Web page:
The Greatest Dancer star Chris Fonseca talks ahead of In The Willows

Posted on 6 March 2019

Midlands audiences will be amongst the first to experience a brand new hip hop musical when Metta Theatre’s and Exeter Northcott Theatre’s In The Willows arrives at the Belgrade Theatre this March.

Bringing the classic story of The Wind in the Willows leaping into the 21st century, In The Willows sets its scene in an urban high school where new girl Mole befriends streetwise Rattie and joyriding rich kid Toad.

Using explosive choreography by Zoo Nation’s and Boudicea’s Rhimes Lecointe and music by hip hop composer Keiran Merrick, features integrated British Sign Language, providing a unified experience for D/deaf and hearing audiences.

Casting for the show includes The Story of Tracy Beaker’s Clive Rowe, X Factor finalist Seann Miley Moore and deaf dancer Chris Fonseca, who recently wowed viewers on BBC One’s The Greatest Dancer. Ahead of its opening in Coventry, Chris told us more about the show.

Tell us about In The Willows and the role you play in the show?

In The Willows is a vibrant re-telling of the classic story The Wind In The Willows, brought into the 21st century with fabulous vocals, beats and backflips. I play Otter, who is a very cool and humble guy, as well as an excellent street dancer! Otter and his girlfriend Rattie (the most popular girl at school), help new-girl Mole learn the ways of the Riverbank. Otter is a great influence who likes to look after his friends.

How have you found the rehearsal process?

What an experience it’s been! It’s been a steep learning curve for me and my debut in musical theatre, especially having to learn scripts line by line, act, sing and dance with the lovely Willows squad!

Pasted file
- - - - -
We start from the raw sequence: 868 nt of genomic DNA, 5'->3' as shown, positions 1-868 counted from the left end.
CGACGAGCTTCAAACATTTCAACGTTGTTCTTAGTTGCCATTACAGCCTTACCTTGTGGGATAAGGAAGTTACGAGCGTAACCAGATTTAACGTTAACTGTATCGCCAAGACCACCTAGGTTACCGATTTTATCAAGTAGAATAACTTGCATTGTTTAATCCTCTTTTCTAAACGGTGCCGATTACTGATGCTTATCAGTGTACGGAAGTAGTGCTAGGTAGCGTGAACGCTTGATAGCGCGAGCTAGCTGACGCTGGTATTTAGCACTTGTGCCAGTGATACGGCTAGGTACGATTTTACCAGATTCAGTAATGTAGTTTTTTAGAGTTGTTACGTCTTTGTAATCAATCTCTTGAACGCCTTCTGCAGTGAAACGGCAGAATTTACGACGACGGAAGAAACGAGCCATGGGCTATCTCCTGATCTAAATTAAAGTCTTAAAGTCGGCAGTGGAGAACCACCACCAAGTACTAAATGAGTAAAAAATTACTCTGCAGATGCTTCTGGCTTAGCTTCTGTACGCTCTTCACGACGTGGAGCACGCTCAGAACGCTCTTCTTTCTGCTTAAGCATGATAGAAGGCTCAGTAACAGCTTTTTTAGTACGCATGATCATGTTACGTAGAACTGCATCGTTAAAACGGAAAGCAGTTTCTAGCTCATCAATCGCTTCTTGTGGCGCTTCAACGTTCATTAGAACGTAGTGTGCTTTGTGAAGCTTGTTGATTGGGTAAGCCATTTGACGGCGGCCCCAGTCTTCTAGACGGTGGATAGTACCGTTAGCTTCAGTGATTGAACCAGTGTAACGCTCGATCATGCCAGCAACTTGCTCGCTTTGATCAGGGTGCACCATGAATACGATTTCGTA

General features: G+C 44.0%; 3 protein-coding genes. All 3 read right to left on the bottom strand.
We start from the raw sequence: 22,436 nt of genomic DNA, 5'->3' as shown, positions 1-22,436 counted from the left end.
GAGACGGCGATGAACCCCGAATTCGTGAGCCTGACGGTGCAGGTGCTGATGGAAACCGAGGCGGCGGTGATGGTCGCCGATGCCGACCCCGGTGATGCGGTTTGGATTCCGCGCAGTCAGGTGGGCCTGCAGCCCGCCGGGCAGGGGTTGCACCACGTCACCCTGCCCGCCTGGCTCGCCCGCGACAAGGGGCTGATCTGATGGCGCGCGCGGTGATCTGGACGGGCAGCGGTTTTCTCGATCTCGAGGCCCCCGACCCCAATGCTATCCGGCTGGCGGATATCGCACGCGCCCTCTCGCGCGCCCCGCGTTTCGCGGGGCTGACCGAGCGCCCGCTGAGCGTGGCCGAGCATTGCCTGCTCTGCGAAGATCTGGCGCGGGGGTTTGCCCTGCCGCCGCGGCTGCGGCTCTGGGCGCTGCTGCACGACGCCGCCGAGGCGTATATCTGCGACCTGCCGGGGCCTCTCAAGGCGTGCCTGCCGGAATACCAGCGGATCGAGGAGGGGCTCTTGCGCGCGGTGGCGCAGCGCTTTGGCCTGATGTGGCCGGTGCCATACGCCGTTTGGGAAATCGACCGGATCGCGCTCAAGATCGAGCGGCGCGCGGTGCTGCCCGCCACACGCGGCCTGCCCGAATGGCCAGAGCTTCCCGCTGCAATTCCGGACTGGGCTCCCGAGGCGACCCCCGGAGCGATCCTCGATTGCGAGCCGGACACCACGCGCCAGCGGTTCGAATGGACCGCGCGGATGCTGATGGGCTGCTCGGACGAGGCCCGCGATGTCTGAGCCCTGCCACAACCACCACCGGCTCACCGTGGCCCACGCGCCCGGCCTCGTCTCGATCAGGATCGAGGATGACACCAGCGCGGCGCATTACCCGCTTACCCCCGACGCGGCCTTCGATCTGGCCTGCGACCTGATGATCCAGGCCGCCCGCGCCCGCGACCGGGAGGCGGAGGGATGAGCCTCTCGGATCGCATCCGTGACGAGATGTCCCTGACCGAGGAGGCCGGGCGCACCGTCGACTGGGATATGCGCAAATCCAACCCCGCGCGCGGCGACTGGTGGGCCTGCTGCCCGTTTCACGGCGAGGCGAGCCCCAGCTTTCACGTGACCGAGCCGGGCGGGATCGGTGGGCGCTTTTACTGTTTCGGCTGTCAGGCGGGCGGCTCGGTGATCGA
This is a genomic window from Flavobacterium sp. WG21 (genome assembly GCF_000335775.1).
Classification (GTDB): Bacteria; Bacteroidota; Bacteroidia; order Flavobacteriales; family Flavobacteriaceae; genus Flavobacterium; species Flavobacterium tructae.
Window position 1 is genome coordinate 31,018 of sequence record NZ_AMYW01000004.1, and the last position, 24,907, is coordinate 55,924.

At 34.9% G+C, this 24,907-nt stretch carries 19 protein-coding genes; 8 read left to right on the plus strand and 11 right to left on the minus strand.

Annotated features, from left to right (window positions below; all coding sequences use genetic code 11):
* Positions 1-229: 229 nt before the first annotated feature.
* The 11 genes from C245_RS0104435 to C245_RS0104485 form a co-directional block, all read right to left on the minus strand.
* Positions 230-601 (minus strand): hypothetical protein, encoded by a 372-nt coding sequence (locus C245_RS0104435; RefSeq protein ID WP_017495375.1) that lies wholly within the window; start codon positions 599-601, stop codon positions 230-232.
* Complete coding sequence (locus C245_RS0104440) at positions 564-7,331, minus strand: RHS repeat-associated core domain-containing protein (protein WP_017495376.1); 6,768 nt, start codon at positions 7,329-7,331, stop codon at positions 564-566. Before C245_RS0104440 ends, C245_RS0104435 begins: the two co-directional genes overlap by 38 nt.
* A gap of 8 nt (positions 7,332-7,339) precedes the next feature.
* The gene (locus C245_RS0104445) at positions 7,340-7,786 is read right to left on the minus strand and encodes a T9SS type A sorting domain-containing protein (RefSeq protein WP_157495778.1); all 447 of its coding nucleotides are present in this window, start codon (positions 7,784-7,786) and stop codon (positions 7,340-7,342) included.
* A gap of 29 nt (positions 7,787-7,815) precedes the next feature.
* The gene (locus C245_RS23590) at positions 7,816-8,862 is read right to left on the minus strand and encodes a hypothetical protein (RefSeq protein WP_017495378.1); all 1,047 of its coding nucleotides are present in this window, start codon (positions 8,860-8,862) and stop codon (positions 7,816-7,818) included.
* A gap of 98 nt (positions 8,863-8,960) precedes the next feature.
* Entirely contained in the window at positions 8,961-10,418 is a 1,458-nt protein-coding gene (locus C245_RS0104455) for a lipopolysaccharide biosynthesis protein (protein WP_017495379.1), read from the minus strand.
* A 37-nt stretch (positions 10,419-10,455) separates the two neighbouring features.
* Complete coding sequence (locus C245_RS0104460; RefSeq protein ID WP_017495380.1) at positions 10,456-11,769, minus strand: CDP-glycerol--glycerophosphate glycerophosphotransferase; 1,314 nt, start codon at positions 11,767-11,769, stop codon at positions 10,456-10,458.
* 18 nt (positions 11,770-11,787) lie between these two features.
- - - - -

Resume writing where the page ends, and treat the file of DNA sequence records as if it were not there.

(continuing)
You’ve just spent several weeks featuring in BBC One’s The Greatest Dancer. How did you find it?

I remember I was nervous when my name was first called before the start of my audition. It was a once in a lifetime opportunity for me: a moment where I can give my all, to shine my light hard and show what I can do to represent for myself, the deaf dance community and deaf community on a popular TV platform.

The support I’ve received is overwhelming, and beyond amazing. Unfortunately, I’m gutted to say that I didn’t make the callback but I’ll keep going, keep moving forward and continue dancing, because breaking barriers by doing what I love is part of my DNA!

Can you tell us a little about your process as a deaf dancer?

Every person’s deafness levels are varied, and they have a different way of accessing music. I wear a cochlear implant on my left ear so as soon the music plays, the sound and the beats spread the rhythm slowly around my body, and I can feel the beat and be part of the music.

When I receive the rhythm, it goes to my brain which works out the structure of beats and understand how the music plays before making any movements. Getting into character requires a lot of patience, reading and studying how the beats work lyrically before choreographing. I also often use a subpak to help me find the hidden beats and to emphasise how choreography works, both lyrically and with the beats together.

What it is like to work in a show where British Sign Language is incorporated in to the choreography?

The big challenge is being a deaf dancer amongst a hearing company. However, it’s been fantastic to watch how fast the rest of the cast have picked up BSL, and learnt to incorporate it into the dances. It’s also been a challenge showing that British Sign Language is not only for communication, but can also be applied to the arts in a creative way too.

What can audiences expect from In The Willows?

An amazing show with diversity and inclusion, a beautiful design, awesome choreography and a great children’s story – a modern, urban version of The Wind in the Willows.

In The Willows shows at the Belgrade Theatre 20-23 March. Tickets are available to book now.